Northfield’s Canadian owners are seeking a new, generations-long operating license from the Federal Energy Regulatory Commission. The relicensing process has now completed its 6th year, with the serious work of safeguarding New England’s largest ecosystem just now coming into focus. This plant is an energy consumer, and has never produced a single watt of its own energy. It’s a bulk-grid power storage and transfer station that can only run for about 6 hours full tilt before it is completely spent and dead in the water. Then, it must go out and suck new virgin power from the bulk grid to begin refilling its reservoir with deadened river water. Its regenerated power is marketed and resold to entities far beyond the borders of the Connecticut River Valley.

New Hampshire, Vermont and Massachusetts have a lot a stake here. Way back in 1967 they were promised a just share of a restored seafood harvest of American shad, all the way upstream to Bellows Falls VT and Walpole NH. Safe passage of fish, upstream and down, has been mandated on US rivers since a 1872 Supreme Court case. But no meaningful runs of shad and blueback herring ever materialized upstream of the brutal industrial impacts and flows created at Northfield Mountain and Turners Falls Dam. In 1967 when these agencies signed that Cooperative Fisheries Restoration agreement, 750,000 American shad was the target for passage above Vernon Dam to wide-open Vermont and New Hampshire habitats. The best year, 1991, saw just 37,000 fish.

Northfield’s giant Intake and Entrainment Tunnel (CLICK, then CLICK AGAIN to ENLARGE)

As for those shortnose sturgeon? Well, investigations continue to see if there is a remnant of this river’s population surviving upstream near Vernon. But, in Massachusetts their protection from interference and guaranteed spawning access and flows should have been enforced decades back in the 2-1/2 miles below PSP’s Turners Falls dam. But none of the federal and state agencies took action.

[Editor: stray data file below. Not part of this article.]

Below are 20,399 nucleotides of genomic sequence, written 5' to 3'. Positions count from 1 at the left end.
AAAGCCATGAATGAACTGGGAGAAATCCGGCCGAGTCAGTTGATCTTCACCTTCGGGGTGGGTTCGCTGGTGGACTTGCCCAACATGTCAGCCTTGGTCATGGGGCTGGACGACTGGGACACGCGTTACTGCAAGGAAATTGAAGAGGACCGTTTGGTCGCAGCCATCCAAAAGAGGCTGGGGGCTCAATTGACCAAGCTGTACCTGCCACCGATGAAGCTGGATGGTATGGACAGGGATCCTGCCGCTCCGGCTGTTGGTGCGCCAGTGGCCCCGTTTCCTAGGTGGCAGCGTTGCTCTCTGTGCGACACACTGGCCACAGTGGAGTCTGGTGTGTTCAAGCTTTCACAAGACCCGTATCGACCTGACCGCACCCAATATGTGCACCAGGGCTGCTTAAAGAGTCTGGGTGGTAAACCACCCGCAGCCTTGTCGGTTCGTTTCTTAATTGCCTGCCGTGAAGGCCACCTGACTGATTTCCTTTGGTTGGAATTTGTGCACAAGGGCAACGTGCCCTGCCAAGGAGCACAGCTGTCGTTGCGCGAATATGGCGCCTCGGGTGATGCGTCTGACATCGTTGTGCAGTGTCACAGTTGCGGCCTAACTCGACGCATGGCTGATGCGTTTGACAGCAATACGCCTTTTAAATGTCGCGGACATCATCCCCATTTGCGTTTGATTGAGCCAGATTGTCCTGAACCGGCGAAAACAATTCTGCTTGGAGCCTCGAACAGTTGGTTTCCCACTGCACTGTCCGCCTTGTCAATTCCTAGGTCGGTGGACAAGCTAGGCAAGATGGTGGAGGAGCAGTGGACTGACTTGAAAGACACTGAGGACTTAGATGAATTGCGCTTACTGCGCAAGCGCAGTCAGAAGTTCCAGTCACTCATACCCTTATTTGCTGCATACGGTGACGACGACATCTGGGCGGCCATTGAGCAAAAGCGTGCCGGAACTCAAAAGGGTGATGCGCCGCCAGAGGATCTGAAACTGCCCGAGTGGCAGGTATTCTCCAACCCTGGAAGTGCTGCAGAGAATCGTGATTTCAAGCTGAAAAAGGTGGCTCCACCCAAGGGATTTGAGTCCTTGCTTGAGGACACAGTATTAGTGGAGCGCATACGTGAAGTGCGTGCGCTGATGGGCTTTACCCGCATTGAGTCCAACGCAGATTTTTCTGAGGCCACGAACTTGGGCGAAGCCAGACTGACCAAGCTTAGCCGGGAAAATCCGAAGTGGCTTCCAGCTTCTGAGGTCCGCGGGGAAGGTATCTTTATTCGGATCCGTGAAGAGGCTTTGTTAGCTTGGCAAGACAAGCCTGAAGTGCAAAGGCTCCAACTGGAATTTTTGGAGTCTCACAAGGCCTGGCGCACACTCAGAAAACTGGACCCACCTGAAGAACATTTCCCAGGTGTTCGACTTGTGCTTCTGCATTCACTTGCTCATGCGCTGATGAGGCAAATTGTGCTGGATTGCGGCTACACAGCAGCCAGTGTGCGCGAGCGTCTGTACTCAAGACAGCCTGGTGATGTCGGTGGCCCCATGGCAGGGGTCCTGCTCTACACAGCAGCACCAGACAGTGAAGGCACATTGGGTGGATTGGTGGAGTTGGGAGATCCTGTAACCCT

And here, the only non-profit river groups on the Connecticut have long been power-company-friendly and connected–and still accepting their corporate money. Other major river systems have watchdogs without ties to the corporations that cripple them–putting staff lawyers and their enforcement commitments and responsibilities front and center. These go to court repeatedly–the only method leading to lasting, meaningful results. Here, no one takes corporations to court for license violations or requirements under the Endangered Species Act or Clean Water Act. Others might have led a campaign to shut down an ecosystem killing plant the day the Vermont Yankee nuclear plant shut down forever in December 2014.

4-barrel floats above a few yards of experimental test netting that’s supposed to emulate how a 1000 foot-long net might be deployed seasonally over the coming decades to keep millions of baby fish from going on a Northfield Mountain Sleigh Ride. (CLICK, then CLICK AGAIN to ENLARGE)

Thus, it is really is now-or-never time on for a living Connecticut River ecosystem. So, the big question is: are the key agencies going to stand firm under federal and state environmental statute and law, and fulfill their mandate on behalf of future generations?